I have mentioned Gold a couple of times today, but the price move overnight is certainly worth another mention. Gold was up over $60 at one time this morning, hitting a high of $1,780 per ounce. This is a massive move, and all indications are that we are going to hit $2,000 sooner rather than later. Asian investors have been a major factor in the quick rise, as they look to diversify their portfolios. There is a cultural factor at work here. As I mentioned earlier, none of the individuals in the locker room of my local gym even mentioned precious metals as an investment alternative. But the precious metals are much more widely accepted as an investment choice through the Asian and Indian regions. With volatility in the equity markets, I would think we will continue to see lots of buying in the precious metal markets.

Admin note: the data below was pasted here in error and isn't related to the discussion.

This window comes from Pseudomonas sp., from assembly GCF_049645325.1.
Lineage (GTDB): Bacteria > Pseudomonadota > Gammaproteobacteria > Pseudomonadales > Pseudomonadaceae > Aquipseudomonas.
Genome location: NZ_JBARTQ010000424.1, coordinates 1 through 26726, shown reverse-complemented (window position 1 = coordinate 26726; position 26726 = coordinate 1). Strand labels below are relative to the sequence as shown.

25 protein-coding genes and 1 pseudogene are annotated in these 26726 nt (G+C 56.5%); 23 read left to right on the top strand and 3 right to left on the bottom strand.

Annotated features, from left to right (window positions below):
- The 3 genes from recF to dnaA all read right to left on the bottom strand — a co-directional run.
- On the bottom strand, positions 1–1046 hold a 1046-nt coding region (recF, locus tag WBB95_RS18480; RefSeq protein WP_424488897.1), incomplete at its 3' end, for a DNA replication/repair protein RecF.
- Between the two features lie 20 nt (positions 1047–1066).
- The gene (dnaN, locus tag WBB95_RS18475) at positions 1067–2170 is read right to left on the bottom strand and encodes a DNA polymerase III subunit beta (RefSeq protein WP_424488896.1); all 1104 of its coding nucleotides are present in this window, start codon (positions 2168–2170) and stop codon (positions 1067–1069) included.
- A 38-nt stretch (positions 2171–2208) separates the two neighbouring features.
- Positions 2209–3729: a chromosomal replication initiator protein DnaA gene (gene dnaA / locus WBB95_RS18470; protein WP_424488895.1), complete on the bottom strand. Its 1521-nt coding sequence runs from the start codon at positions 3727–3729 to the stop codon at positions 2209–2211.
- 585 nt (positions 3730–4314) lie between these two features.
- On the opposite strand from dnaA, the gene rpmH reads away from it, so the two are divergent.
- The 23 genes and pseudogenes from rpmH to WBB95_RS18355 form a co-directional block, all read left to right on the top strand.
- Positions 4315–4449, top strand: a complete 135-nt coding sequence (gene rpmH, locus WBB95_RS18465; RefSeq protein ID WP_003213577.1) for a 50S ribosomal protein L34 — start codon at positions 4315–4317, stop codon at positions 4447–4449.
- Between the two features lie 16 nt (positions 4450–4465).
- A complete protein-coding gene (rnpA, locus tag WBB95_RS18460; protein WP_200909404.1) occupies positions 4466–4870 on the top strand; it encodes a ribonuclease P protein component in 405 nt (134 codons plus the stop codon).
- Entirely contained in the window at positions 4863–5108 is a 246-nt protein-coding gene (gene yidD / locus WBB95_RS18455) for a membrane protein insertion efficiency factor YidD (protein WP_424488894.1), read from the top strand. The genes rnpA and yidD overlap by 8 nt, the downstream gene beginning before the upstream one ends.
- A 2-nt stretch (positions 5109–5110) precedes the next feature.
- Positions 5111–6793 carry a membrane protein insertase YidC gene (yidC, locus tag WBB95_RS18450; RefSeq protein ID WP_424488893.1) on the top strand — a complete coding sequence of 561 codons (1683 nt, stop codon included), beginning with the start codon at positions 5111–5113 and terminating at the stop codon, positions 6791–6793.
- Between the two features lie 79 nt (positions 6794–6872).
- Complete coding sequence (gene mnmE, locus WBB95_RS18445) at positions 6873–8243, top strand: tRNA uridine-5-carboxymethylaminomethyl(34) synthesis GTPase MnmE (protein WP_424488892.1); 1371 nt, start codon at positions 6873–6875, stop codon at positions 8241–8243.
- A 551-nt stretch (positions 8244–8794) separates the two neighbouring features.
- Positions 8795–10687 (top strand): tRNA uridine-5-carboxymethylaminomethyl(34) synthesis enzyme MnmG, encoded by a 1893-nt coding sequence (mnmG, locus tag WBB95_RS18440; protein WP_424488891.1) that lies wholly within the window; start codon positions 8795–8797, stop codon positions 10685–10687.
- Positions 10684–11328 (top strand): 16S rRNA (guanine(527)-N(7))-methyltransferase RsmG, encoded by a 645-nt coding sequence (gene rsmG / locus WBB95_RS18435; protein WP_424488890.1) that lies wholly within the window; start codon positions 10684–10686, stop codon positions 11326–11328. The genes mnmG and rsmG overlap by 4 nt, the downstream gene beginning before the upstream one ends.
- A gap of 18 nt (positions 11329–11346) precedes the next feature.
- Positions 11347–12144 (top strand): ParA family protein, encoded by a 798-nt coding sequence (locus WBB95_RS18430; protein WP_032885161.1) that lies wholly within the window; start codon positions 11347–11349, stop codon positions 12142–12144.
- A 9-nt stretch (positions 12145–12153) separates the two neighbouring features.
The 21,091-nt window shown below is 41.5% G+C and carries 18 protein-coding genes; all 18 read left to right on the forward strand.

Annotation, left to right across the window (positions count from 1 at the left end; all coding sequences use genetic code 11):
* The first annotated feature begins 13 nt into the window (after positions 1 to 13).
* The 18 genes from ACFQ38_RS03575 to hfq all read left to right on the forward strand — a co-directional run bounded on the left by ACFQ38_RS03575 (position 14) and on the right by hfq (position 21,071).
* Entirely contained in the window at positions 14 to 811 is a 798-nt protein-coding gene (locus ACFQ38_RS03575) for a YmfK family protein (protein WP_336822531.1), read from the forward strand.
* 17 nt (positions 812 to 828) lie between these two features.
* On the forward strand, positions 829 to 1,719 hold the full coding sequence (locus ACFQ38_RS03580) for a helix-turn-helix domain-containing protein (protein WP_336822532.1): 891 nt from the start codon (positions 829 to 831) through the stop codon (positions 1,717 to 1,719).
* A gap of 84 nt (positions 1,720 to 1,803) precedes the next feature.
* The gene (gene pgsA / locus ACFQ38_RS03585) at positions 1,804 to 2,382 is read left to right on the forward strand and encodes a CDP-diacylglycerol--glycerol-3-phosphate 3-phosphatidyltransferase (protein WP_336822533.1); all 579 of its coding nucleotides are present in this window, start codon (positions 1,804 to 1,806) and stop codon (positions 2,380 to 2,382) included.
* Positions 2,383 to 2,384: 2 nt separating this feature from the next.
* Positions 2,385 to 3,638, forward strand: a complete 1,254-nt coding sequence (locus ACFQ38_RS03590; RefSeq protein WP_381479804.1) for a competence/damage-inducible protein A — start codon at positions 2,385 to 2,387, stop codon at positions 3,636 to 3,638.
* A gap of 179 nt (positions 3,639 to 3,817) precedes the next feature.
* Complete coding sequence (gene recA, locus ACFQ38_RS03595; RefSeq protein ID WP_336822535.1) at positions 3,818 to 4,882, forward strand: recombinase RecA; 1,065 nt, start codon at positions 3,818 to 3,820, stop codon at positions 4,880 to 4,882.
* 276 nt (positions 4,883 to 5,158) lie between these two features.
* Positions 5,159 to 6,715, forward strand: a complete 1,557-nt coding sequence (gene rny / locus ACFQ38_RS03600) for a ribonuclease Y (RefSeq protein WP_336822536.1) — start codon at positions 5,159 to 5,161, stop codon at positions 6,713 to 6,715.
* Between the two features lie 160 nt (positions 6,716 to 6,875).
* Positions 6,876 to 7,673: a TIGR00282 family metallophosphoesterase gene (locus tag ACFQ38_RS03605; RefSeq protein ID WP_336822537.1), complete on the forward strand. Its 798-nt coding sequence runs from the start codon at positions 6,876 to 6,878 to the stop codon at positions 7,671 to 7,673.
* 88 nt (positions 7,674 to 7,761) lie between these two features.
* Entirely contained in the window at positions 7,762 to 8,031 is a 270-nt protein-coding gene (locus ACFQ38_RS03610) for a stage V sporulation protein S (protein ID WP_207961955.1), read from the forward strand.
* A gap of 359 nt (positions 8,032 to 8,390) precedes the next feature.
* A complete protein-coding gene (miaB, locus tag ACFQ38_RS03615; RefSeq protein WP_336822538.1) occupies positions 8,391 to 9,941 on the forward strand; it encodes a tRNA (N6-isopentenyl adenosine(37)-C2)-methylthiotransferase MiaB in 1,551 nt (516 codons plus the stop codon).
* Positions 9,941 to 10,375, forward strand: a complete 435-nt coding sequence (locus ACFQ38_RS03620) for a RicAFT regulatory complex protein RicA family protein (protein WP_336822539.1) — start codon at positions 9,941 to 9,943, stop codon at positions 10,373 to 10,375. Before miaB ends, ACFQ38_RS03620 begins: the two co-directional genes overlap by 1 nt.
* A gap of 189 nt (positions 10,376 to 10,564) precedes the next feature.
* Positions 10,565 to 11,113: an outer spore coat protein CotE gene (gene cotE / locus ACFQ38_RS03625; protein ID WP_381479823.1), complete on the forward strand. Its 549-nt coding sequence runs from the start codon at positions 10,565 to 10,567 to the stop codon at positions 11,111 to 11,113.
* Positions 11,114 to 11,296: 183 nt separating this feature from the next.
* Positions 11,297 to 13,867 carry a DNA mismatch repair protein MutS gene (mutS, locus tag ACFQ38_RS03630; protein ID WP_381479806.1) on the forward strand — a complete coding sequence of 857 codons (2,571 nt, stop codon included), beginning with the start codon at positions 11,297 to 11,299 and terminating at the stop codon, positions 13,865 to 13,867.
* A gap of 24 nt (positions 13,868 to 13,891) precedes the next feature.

Comments in yesterday's Pfennig certainly generated a flood of emails, and I appreciate every one of them! I forwarded a few of them to my wife (all of them nice) and they brought a smile to her face, but she still was embarrassed and a bit upset I shared our Sunday morning conversation with the world. One thing I do want to clarify: both my wife and I are big supporters of the men and women of our military. I had a few emails telling me I should be happy I have my freedoms here in the US and believe me I do appreciate what our service men, both past and present, have done for this country. What my wife was questioning yesterday is why so much of our money is being spent overseas while we have so many problems right here at home.